If you are enrolled in precalculus or higher (MA 1032 or MA 1120 or higher) AND received a B or better in high school algebra AND a B or better in high school chemistry then you may change to University Chemistry (CH 1150/1151/1153). Contact your academic advisor to request this change.

If it has been awhile since you’ve taken chemistry or you are unsure of which chemistry class you should start in then go to the Chemistry Department’s first-year chemistry page. They have a lot of good information available to help guide your decision.

I’ve been enrolled in or taken a higher-level math class but I don’t have credit for the lower-level math class on my transcript. Does this matter?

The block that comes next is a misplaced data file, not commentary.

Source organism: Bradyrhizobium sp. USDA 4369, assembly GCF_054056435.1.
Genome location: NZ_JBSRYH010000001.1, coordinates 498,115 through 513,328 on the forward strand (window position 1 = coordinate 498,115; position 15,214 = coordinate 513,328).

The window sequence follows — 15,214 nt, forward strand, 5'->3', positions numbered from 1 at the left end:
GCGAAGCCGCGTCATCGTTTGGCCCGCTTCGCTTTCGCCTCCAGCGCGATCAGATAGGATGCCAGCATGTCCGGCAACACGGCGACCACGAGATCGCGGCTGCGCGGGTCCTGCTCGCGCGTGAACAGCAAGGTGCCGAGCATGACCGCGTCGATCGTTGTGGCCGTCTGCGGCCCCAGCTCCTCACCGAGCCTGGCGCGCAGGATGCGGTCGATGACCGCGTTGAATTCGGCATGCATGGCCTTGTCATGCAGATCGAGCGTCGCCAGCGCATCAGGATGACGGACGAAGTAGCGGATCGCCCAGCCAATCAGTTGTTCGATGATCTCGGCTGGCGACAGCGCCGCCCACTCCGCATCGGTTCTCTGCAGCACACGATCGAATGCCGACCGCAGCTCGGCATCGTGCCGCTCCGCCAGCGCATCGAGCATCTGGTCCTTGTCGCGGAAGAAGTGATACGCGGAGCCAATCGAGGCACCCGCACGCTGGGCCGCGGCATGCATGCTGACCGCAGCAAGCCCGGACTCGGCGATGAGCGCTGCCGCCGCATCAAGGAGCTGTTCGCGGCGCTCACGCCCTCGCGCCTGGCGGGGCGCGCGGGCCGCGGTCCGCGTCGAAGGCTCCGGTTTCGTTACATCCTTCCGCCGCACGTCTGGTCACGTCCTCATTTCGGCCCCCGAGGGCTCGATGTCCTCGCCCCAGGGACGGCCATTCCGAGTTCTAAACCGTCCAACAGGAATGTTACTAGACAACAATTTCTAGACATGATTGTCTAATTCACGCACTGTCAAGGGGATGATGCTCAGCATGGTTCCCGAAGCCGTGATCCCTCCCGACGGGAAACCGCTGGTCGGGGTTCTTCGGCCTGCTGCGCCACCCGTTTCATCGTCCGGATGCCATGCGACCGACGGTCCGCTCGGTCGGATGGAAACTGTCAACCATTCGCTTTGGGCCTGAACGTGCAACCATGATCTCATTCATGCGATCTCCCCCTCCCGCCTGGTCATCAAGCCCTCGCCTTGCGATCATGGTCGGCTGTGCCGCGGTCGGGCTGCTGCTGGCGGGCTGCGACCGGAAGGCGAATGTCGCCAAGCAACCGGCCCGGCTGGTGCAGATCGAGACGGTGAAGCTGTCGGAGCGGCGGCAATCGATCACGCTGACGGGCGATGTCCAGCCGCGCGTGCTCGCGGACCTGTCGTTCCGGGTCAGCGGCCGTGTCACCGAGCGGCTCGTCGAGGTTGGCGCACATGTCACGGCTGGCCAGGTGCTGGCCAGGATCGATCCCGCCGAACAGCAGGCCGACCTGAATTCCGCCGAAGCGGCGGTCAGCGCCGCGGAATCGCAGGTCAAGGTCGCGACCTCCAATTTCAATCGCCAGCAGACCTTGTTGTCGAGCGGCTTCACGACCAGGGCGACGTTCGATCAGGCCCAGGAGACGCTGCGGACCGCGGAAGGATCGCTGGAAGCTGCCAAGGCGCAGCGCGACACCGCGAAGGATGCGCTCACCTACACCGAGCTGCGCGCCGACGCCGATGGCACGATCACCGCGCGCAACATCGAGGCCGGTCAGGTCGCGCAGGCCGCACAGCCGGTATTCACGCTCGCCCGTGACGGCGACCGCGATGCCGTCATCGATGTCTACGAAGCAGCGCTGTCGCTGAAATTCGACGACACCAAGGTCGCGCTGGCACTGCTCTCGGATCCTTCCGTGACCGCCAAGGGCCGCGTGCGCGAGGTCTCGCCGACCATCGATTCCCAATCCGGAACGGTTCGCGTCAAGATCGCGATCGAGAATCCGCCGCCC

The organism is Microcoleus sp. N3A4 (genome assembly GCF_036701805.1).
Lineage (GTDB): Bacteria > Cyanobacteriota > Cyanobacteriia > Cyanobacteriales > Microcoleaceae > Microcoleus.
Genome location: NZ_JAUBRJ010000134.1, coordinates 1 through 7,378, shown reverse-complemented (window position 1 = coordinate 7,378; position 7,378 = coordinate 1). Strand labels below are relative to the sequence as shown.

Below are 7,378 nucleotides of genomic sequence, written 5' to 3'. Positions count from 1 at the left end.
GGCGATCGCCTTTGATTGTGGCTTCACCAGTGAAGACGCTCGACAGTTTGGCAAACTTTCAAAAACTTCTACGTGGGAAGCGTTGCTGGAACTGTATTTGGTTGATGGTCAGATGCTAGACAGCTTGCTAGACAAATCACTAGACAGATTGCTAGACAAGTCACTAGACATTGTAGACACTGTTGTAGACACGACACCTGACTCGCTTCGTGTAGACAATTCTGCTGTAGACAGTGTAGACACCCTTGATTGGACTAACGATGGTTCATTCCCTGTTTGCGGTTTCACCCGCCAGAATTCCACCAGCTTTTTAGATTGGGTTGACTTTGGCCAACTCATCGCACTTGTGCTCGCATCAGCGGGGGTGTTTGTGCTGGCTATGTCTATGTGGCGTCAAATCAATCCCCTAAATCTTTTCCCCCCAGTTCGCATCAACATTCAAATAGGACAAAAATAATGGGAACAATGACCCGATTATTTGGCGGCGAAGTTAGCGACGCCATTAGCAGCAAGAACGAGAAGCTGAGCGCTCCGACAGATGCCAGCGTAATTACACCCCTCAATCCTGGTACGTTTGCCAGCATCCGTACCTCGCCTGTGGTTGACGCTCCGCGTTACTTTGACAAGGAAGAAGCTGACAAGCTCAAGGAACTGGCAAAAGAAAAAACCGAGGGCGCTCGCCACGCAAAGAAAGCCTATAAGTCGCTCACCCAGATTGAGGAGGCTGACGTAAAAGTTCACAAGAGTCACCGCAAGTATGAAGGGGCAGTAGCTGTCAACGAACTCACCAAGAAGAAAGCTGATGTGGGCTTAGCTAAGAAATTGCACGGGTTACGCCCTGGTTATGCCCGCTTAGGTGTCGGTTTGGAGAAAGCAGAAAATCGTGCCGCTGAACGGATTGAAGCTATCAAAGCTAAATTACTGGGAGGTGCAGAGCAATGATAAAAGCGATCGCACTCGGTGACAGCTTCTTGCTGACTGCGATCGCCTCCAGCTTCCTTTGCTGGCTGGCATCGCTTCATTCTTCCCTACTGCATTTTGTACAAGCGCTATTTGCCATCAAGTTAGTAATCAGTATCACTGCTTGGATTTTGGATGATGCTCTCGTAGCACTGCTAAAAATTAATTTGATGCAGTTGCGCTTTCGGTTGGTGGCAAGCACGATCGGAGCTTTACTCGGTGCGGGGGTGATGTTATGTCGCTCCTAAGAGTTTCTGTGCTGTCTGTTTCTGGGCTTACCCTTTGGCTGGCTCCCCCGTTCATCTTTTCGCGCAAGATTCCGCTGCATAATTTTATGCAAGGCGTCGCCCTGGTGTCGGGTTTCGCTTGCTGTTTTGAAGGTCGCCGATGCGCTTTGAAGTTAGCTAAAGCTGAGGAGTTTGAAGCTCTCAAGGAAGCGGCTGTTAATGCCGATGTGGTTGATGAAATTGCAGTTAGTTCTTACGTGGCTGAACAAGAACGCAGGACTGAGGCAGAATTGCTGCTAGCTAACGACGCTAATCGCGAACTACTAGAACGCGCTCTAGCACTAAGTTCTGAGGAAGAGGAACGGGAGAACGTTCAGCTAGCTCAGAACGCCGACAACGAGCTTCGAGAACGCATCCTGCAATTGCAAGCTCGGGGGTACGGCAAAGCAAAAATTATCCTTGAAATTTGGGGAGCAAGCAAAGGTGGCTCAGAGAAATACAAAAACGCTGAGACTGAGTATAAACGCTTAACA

Yes, this matters because you need to have credit for all of your required math classes in order to meet graduation requirements. This situation can also negatively impact future class scheduling if you are missing a math prerequisite for a class in which you trying to enroll.

The most common situation where this occurs is when a student receives a marginal score on their AP calculus test. Currently, if you receive a 3 on the calculus AB test, you are allowed to enroll in calculus II (MA 2160) but you will not receive credit for calculus I unless you receive a C or better in calculus II. There are similar rules for the AP calculus BC test. Go to the Admissions AP, IB, and CLEP Scores page for the latest information on these requirements. They are listed on the required scores page for AP credit.

If you find yourself in a situation where you are missing credit for a required math class then contact your academic advisor ASAP for assistance in resolving this issue.